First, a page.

“Both men sang with a heft and clear English diction that rendered the titles superfluous.”
The New York Times  –  In the Penal Colony  –  American Opera Projects & String Orchestra of Brooklyn


“Musical director Mila Henry keeps the boozy performances precise, clear, and on-pitch.”
New York Theater Now  –  SMASHED: The Carrie Nation Story  –  FringeNYC

“Pianist Mila Henry handled the very different and very challenging accompaniments masterfully.”
The Washington Post  –  Fierce Grace: Jeannette Rankin  –  Library of Congress

“The highlight of the concert, however, was Christopher Cerrone’s heart-breaking, deviously funny, and achingly hopeful “I Will Learn to Love a Person.”…Ms. Henry’s piano was sublime…”
Feast of Music  –  Stone Mason Projects  –  Wilmer Jennings Gallery

“…Mila Henry, pounded out some minor notes. […] The piano played a creeping, tense melody.”
The New Yorker  –  “Stop, Frisk, Sing” (The Talk of the Town)  –  Two Sides Sounding

“Pianist Mila Henry masterfully played the devilishly difficult score, creating a sound world, along with the occasional electronics, that heralded an orchestral score of incredible range and color.”
OperaPulse  –  La Reina  –  InsightALT Festival

“The accompaniment, handled marvelously by Mila Henry, is clear to have much jazz and pop influence and is successful in creating a whimsical nuance for the fantasy.”
OperaPulse    Love/Hate  –  OPERA America New Works Sampler

“With a simple formula of three superb vocalists bolstered by some very capable support at the piano, a careful mix of vocal tapestries melded together.”
ASCAP  –  AOP25: Celebrating Composers & the Voice  –  The Phoenix Concerts

“I love her. I couldn’t do these shows without her. I tell the cast ‘Remember you are never out there alone on stage. Miss Mila is always there with you and she’s never gonna let you down.'”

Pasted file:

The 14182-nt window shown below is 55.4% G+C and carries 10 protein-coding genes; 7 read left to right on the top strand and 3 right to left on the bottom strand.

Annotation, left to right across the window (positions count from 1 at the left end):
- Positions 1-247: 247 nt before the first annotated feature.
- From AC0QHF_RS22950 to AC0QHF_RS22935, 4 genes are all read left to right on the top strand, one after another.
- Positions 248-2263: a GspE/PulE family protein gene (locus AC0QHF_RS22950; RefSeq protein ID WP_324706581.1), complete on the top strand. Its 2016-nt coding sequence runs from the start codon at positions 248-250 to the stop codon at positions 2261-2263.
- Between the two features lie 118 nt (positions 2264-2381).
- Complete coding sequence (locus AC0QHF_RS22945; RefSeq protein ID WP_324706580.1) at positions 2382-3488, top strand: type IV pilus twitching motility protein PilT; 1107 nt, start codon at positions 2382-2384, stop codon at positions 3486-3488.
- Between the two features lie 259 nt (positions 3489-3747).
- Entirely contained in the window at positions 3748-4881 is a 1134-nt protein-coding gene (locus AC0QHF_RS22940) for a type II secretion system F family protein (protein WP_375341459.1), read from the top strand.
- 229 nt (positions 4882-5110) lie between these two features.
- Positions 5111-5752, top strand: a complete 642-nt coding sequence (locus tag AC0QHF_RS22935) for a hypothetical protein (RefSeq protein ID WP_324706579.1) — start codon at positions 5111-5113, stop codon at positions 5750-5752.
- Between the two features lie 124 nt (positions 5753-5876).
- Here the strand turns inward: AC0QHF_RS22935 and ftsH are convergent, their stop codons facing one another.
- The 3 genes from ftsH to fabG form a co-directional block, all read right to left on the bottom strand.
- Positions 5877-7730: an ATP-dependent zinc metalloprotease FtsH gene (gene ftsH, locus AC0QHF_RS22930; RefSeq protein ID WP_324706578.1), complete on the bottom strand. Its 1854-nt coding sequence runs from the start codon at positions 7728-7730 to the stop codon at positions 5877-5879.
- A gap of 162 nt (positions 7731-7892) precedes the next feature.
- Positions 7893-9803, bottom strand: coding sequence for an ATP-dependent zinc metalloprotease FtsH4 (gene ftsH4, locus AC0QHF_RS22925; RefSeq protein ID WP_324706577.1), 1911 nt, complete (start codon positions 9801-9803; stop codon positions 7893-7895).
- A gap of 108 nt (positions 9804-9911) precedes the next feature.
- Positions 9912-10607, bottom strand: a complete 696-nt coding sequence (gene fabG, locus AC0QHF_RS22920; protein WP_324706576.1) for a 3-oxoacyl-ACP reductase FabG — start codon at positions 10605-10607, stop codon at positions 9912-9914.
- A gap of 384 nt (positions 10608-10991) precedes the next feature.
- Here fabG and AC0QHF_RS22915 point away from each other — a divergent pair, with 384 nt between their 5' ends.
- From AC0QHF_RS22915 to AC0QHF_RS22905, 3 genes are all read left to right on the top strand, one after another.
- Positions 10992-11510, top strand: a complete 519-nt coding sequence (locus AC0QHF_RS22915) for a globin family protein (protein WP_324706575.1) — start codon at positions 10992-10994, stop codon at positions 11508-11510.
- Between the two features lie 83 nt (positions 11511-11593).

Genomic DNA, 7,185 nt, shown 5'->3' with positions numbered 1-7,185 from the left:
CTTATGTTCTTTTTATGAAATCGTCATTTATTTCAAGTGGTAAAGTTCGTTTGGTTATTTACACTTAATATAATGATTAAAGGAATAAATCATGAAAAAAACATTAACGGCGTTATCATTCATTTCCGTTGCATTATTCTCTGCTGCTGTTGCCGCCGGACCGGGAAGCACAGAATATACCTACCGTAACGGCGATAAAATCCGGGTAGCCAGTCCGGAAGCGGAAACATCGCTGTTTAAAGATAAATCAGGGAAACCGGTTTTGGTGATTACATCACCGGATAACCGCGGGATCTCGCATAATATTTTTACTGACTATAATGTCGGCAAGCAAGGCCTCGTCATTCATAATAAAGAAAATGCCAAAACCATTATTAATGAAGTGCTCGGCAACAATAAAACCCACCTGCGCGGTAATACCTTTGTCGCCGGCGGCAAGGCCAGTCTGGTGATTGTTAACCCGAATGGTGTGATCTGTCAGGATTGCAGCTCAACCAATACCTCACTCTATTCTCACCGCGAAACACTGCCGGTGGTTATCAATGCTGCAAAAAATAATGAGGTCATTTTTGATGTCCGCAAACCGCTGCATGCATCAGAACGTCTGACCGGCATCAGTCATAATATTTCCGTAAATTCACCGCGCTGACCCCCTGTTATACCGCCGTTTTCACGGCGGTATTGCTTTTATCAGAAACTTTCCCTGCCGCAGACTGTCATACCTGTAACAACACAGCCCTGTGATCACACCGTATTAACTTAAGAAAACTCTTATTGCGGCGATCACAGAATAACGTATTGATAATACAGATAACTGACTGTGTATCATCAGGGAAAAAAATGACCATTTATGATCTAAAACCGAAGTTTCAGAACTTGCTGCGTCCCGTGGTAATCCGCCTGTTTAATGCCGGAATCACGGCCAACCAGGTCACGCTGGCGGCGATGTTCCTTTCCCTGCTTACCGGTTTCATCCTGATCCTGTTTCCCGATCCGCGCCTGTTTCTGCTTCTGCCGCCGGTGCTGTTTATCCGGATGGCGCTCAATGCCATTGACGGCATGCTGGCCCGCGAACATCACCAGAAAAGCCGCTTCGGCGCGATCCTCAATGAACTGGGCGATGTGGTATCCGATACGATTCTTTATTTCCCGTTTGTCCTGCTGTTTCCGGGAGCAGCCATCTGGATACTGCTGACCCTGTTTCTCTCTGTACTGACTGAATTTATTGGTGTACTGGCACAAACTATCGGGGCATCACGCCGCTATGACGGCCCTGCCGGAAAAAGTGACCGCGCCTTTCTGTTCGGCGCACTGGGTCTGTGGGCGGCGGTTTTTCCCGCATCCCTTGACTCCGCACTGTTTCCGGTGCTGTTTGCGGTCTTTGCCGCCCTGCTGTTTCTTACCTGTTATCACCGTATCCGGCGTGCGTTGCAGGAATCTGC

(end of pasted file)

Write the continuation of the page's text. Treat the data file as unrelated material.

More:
New York Theatre Review  –  Interview with  John C. Hume    Don’t Tell Mama


“Four talented musicians […] violinist Helen Yee, pianist Mila Henry, electric guitarist James Moore and Kamala Sankaram on accordion, played Mr. Marks’ adventurous and eclectic score with passionate perfection, conjuring an era of decadence and dominance.”
StageBuddy  –  Mata Hari  –  PROTOTYPE

“…a sophisticated score that melds chain gang, soul, funk, minimalism, blues, and a bit of traditional opera […] and produced a haunting tapestry of sound, which was played by a versatile band…”
DC Metro Theater Arts  –  We Shall Not Be Moved  –  Opera Philadelphia

“…six players to accompany the singers: percussionist Brian Shankar Adler, bass player Greg Chudzik, pianist and harmonium player Mila Henry, flutist Margaret Lancaster, violinist Andie Springer, and violist Philippa Thompson. Although they were few in number, they presented Sankaram’s fascinating and repetitive fusion of Western and Indian music with ever increasing intensity.”
Opera Today  –  Thumbprint  –  LA Opera